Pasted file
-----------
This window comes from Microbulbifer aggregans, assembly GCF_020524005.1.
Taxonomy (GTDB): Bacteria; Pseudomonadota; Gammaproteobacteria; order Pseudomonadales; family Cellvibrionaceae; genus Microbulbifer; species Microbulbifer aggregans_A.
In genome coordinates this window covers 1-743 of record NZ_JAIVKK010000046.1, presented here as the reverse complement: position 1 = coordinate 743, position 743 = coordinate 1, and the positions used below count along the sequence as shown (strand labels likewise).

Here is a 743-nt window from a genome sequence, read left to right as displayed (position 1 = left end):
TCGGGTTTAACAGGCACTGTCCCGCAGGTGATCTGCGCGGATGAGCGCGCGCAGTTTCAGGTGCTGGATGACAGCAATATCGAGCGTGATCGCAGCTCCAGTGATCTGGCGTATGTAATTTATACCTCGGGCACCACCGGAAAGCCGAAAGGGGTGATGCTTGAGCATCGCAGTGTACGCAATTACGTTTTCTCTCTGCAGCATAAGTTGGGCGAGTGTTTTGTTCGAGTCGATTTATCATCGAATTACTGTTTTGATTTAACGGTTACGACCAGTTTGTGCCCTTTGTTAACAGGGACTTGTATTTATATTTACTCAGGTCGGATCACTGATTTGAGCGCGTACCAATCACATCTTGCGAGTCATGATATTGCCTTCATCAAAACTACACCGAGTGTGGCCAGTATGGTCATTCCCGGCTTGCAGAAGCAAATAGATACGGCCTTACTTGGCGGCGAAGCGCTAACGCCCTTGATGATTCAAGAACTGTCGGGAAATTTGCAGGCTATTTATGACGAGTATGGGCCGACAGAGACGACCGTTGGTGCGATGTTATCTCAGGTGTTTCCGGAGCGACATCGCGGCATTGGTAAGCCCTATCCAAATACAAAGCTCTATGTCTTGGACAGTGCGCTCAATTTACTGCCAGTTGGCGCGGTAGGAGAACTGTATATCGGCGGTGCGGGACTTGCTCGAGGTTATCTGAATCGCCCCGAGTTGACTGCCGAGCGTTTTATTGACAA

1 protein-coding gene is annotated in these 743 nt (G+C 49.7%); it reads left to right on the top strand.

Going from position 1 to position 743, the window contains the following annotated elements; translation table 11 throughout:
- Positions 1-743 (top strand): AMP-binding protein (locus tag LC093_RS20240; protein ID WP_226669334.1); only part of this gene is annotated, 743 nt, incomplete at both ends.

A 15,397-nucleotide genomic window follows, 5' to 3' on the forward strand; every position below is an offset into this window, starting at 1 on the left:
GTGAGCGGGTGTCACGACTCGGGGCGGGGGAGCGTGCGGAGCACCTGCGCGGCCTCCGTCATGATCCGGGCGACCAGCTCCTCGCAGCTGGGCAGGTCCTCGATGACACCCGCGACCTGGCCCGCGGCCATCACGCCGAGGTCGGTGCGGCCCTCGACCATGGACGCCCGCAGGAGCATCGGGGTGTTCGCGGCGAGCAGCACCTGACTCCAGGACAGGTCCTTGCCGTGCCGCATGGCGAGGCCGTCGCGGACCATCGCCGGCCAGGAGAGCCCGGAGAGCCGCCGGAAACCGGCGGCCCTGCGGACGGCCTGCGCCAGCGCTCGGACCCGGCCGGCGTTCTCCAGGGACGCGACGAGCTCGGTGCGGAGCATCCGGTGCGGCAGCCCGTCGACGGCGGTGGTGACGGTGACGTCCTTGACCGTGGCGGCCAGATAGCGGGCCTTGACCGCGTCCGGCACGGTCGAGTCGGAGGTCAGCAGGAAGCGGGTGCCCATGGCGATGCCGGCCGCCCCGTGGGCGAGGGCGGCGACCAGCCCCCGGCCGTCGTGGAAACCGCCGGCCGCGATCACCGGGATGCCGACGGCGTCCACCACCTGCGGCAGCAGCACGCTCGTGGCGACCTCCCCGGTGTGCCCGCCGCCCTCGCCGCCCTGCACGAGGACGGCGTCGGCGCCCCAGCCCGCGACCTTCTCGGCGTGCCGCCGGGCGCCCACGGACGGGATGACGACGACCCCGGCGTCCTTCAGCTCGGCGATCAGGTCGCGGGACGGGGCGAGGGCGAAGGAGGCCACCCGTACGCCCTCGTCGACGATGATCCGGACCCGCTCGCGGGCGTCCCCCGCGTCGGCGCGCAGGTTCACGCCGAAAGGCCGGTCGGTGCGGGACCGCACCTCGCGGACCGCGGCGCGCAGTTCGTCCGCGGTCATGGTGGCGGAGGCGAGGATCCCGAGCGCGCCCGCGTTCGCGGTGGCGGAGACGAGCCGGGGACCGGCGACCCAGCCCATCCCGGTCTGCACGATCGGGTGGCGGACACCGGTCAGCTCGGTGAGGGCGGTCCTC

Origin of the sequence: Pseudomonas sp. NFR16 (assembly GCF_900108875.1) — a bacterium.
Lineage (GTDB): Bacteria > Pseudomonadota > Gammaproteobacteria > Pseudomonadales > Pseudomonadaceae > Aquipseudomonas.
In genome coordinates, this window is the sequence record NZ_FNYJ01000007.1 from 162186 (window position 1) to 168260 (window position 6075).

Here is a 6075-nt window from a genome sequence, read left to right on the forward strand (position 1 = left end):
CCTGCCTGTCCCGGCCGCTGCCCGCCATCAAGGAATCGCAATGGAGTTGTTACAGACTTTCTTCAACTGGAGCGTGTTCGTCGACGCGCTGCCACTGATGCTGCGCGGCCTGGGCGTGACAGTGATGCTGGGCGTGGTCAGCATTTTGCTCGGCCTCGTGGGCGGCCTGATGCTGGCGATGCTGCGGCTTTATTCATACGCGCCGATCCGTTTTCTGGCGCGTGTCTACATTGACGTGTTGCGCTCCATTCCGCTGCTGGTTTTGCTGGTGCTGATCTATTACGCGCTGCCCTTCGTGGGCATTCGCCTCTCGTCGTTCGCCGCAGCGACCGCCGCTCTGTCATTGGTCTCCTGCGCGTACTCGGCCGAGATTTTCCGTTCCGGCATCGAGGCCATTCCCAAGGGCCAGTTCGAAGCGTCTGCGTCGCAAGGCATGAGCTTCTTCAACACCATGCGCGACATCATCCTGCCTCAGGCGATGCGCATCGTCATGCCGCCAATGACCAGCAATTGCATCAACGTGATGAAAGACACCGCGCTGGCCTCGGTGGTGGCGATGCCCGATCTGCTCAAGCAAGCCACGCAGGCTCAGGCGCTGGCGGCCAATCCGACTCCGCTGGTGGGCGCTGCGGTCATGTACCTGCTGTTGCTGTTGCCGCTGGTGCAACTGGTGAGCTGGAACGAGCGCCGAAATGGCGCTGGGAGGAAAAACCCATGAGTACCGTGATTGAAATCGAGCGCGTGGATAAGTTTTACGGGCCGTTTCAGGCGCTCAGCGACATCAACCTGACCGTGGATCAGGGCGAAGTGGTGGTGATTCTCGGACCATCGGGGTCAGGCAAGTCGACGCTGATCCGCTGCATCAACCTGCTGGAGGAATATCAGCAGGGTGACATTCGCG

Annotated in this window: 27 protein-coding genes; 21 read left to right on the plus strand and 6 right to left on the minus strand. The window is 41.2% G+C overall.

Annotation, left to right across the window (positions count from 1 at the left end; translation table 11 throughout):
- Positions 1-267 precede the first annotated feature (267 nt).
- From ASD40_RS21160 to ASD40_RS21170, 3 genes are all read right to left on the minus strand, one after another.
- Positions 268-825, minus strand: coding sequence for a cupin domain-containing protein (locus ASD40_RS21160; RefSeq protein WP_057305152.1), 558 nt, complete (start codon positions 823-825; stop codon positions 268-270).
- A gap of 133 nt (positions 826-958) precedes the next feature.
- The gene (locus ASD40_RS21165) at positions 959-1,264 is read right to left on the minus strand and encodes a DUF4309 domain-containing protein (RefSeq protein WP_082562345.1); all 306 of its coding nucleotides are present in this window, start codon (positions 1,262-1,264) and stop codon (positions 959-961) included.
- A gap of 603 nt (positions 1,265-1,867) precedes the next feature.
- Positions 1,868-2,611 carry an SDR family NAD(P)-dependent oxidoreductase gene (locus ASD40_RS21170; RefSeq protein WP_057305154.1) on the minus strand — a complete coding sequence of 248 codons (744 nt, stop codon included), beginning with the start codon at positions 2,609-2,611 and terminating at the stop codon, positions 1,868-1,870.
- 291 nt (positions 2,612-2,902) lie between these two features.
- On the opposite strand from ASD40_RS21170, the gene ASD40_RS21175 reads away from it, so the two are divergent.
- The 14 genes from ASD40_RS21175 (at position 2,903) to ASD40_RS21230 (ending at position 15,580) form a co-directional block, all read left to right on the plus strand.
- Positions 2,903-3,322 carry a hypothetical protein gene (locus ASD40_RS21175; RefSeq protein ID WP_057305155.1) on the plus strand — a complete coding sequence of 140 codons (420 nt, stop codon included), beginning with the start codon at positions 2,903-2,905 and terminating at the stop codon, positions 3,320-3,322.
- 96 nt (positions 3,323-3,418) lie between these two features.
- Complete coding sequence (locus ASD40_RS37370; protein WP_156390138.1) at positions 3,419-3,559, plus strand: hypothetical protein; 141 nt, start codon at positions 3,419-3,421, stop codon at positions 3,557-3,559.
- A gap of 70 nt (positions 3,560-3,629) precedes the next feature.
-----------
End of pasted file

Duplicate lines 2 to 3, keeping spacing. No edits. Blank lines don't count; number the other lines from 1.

Taxonomy (GTDB): Bacteria; Pseudomonadota; Gammaproteobacteria; order Pseudomonadales; family Cellvibrionaceae; genus Microbulbifer; species Microbulbifer aggregans_A.
In genome coordinates this window covers 1-743 of record NZ_JAIVKK010000046.1, presented here as the reverse complement: position 1 = coordinate 743, position 743 = coordinate 1, and the positions used below count along the sequence as shown (strand labels likewise).